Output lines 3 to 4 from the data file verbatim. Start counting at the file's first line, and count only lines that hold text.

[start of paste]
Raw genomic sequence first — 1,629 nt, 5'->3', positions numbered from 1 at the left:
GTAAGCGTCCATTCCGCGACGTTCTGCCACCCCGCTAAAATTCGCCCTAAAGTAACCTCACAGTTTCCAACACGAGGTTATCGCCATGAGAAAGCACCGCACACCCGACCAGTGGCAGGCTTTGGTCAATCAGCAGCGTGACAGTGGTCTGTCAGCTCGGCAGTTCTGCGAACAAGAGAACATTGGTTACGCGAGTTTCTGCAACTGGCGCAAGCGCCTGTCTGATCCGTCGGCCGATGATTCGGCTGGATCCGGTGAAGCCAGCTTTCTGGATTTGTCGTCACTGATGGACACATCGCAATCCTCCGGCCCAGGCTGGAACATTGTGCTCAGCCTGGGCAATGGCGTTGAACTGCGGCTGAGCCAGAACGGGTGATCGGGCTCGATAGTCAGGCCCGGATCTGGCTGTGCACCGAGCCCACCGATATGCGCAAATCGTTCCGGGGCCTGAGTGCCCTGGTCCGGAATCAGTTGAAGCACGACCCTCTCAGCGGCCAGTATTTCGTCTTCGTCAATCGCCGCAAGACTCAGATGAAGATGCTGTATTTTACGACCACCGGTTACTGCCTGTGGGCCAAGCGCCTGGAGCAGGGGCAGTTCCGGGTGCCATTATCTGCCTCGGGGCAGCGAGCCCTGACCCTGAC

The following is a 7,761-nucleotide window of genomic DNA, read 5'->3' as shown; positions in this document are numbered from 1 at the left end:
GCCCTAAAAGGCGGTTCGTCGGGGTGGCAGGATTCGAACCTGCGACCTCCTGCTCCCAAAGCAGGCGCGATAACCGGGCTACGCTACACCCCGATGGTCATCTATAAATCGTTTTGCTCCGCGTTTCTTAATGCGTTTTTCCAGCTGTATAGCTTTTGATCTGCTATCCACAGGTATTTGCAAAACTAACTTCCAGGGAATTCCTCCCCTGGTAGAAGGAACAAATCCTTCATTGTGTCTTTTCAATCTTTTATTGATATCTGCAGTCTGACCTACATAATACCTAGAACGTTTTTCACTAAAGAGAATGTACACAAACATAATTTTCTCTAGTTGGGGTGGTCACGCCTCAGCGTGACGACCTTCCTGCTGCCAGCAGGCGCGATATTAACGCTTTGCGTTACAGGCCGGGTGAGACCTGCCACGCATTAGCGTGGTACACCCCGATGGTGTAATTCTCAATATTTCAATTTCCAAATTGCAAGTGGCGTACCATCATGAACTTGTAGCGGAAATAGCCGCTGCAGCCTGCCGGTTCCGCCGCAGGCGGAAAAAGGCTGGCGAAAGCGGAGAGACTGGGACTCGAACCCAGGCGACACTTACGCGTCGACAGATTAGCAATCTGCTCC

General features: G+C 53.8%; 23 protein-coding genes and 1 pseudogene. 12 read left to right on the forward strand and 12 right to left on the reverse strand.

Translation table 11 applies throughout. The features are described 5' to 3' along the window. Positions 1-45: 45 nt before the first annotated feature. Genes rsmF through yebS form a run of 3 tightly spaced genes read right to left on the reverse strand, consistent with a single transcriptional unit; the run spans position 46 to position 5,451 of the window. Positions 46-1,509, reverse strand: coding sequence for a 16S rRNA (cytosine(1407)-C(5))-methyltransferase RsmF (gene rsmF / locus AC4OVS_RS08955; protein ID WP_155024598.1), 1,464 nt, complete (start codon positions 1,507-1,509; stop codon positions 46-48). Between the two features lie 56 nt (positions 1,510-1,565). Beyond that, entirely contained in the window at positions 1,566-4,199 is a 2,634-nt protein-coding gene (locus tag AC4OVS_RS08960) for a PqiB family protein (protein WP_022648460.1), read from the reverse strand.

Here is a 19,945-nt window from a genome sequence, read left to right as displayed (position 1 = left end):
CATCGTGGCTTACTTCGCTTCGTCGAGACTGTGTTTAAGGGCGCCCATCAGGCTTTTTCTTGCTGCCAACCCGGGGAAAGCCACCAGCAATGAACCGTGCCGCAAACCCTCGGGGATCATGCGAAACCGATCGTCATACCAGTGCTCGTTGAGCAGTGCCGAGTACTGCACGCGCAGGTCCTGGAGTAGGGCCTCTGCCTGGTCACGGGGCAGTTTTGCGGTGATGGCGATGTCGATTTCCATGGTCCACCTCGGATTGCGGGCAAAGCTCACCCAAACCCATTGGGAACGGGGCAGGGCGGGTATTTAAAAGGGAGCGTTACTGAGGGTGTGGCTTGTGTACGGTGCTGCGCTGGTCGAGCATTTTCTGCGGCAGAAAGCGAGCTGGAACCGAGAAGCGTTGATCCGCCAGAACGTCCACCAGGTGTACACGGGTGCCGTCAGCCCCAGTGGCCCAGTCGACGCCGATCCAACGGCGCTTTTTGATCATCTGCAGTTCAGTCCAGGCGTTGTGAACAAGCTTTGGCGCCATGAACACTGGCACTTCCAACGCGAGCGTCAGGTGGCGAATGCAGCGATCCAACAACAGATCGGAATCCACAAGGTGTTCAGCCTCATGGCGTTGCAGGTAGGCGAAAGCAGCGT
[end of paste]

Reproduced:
The following is a 7,761-nucleotide window of genomic DNA, read 5'->3' as shown; positions in this document are numbered from 1 at the left end:
GCCCTAAAAGGCGGTTCGTCGGGGTGGCAGGATTCGAACCTGCGACCTCCTGCTCCCAAAGCAGGCGCGATAACCGGGCTACGCTACACCCCGATGGTCATCTATAAATCGTTTTGCTCCGCGTTTCTTAATGCGTTTTTCCAGCTGTATAGCTTTTGATCTGCTATCCACAGGTATTTGCAAAACTAACTTCCAGGGAATTCCTCCCCTGGTAGAAGGAACAAATCCTTCATTGTGTCTTTTCAATCTTTTATTGATATCTGCAGTCTGACCTACATAATACCTAGAACGTTTTTCACTAAAGAGAATGTACACAAACATAATTTTCTCTAGTTGGGGTGGTCACGCCTCAGCGTGACGACCTTCCTGCTGCCAGCAGGCGCGATATTAACGCTTTGCGTTACAGGCCGGGTGAGACCTGCCACGCATTAGCGTGGTACACCCCGATGGTGTAATTCTCAATATTTCAATTTCCAAATTGCAAGTGGCGTACCATCATGAACTTGTAGCGGAAATAGCCGCTGCAGCCTGCCGGTTCCGCCGCAGGCGGAAAAAGGCTGGCGAAAGCGGAGAGACTGGGACTCGAACCCAGGCGACACTTACGCGTCGACAGATTAGCAATCTGCTCC